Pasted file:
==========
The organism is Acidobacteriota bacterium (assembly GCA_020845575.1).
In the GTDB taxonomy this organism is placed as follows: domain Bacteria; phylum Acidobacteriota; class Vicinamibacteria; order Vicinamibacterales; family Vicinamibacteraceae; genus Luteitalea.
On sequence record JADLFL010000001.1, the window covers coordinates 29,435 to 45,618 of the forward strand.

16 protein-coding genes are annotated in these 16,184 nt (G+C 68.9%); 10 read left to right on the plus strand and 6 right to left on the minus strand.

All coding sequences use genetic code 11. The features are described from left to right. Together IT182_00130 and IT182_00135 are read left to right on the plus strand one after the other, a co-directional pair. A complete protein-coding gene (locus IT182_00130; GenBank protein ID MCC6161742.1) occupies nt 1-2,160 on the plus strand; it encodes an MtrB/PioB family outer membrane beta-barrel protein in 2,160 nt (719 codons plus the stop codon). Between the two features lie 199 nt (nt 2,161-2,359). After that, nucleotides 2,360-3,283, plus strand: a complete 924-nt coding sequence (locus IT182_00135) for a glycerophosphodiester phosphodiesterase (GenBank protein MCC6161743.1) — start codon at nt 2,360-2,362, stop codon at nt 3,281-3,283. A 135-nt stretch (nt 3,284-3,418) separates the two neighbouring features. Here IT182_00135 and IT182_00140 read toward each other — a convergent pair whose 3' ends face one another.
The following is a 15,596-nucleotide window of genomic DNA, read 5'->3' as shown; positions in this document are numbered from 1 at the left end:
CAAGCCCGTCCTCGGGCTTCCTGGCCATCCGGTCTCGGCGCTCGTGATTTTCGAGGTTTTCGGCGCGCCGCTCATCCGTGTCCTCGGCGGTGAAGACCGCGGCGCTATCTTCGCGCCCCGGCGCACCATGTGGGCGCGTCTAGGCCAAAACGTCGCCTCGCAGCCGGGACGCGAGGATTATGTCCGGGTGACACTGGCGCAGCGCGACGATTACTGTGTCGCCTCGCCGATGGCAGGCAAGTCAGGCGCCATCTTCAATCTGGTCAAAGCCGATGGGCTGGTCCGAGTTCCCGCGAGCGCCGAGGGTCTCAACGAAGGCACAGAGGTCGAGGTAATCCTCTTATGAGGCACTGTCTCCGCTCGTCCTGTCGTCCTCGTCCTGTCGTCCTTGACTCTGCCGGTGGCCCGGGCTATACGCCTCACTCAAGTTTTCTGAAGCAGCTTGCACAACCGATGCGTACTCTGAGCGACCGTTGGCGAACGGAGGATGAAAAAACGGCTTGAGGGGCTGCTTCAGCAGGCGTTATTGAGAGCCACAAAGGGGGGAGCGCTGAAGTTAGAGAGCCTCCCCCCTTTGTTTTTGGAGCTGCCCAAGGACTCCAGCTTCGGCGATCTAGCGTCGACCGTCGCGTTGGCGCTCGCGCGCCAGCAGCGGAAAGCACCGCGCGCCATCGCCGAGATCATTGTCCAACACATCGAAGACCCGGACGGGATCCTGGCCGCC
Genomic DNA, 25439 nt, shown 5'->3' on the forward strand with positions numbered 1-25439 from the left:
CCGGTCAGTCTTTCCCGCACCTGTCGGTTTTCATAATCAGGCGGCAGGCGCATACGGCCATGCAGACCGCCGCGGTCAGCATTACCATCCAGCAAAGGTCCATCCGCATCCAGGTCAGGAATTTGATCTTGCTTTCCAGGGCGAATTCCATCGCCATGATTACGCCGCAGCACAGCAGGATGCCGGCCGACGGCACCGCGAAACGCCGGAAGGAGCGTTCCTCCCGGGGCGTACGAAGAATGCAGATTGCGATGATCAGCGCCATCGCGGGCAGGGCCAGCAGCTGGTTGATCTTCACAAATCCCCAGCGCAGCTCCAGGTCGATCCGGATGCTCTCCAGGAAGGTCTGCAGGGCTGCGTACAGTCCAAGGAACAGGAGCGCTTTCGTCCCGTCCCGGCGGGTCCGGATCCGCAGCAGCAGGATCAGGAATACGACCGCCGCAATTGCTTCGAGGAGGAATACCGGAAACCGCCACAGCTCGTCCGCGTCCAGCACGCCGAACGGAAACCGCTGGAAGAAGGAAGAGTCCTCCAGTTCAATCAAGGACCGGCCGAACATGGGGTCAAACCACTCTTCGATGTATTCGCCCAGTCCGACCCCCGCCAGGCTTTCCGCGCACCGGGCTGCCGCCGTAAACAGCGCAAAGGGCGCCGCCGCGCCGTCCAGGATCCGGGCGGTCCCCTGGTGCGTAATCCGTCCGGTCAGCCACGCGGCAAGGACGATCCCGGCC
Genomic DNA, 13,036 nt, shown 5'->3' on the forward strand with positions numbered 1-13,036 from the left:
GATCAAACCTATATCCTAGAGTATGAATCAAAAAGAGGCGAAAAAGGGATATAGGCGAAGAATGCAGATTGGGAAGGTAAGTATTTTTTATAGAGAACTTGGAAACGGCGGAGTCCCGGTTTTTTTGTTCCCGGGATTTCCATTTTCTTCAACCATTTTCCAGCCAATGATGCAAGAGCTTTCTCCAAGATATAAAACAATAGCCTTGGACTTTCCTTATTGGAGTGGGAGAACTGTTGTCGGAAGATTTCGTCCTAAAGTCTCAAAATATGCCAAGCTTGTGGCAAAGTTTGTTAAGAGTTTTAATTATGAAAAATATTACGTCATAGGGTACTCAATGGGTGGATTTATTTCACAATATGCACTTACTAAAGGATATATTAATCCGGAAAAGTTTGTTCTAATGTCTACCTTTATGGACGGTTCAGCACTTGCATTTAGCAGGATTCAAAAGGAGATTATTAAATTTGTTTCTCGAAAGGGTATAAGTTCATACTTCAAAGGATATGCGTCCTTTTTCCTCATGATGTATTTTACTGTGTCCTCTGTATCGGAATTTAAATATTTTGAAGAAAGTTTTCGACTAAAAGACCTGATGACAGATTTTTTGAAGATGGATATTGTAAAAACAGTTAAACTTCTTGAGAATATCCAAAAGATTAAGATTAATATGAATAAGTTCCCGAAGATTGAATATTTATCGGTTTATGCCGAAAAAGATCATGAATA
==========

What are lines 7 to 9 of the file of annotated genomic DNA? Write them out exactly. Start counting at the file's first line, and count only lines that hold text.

CAAGCCCGTCCTCGGGCTTCCTGGCCATCCGGTCTCGGCGCTCGTGATTTTCGAGGTTTTCGGCGCGCCGCTCATCCGTGTCCTCGGCGGTGAAGACCGCGGCGCTATCTTCGCGCCCCGGCGCACCATGTGGGCGCGTCTAGGCCAAAACGTCGCCTCGCAGCCGGGACGCGAGGATTATGTCCGGGTGACACTGGCGCAGCGCGACGATTACTGTGTCGCCTCGCCGATGGCAGGCAAGTCAGGCGCCATCTTCAATCTGGTCAAAGCCGATGGGCTGGTCCGAGTTCCCGCGAGCGCCGAGGGTCTCAACGAAGGCACAGAGGTCGAGGTAATCCTCTTATGAGGCACTGTCTCCGCTCGTCCTGTCGTCCTCGTCCTGTCGTCCTTGACTCTGCCGGTGGCCCGGGCTATACGCCTCACTCAAGTTTTCTGAAGCAGCTTGCACAACCGATGCGTACTCTGAGCGACCGTTGGCGAACGGAGGATGAAAAAACGGCTTGAGGGGCTGCTTCAGCAGGCGTTATTGAGAGCCACAAAGGGGGGAGCGCTGAAGTTAGAGAGCCTCCCCCCTTTGTTTTTGGAGCTGCCCAAGGACTCCAGCTTCGGCGATCTAGCGTCGACCGTCGCGTTGGCGCTCGCGCGCCAGCAGCGGAAAGCACCGCGCGCCATCGCCGAGATCATTGTCCAACACATCGAAGACCCGGACGGGATCCTGGCCGCC
Genomic DNA, 25439 nt, shown 5'->3' on the forward strand with positions numbered 1-25439 from the left:
CCGGTCAGTCTTTCCCGCACCTGTCGGTTTTCATAATCAGGCGGCAGGCGCATACGGCCATGCAGACCGCCGCGGTCAGCATTACCATCCAGCAAAGGTCCATCCGCATCCAGGTCAGGAATTTGATCTTGCTTTCCAGGGCGAATTCCATCGCCATGATTACGCCGCAGCACAGCAGGATGCCGGCCGACGGCACCGCGAAACGCCGGAAGGAGCGTTCCTCCCGGGGCGTACGAAGAATGCAGATTGCGATGATCAGCGCCATCGCGGGCAGGGCCAGCAGCTGGTTGATCTTCACAAATCCCCAGCGCAGCTCCAGGTCGATCCGGATGCTCTCCAGGAAGGTCTGCAGGGCTGCGTACAGTCCAAGGAACAGGAGCGCTTTCGTCCCGTCCCGGCGGGTCCGGATCCGCAGCAGCAGGATCAGGAATACGACCGCCGCAATTGCTTCGAGGAGGAATACCGGAAACCGCCACAGCTCGTCCGCGTCCAGCACGCCGAACGGAAACCGCTGGAAGAAGGAAGAGTCCTCCAGTTCAATCAAGGACCGGCCGAACATGGGGTCAAACCACTCTTCGATGTATTCGCCCAGTCCGACCCCCGCCAGGCTTTCCGCGCACCGGGCTGCCGCCGTAAACAGCGCAAAGGGCGCCGCCGCGCCGTCCAGGATCCGGGCGGTCCCCTGGTGCGTAATCCGTCCGGTCAGCCACGCGGCAAGGACGATCCCGGCC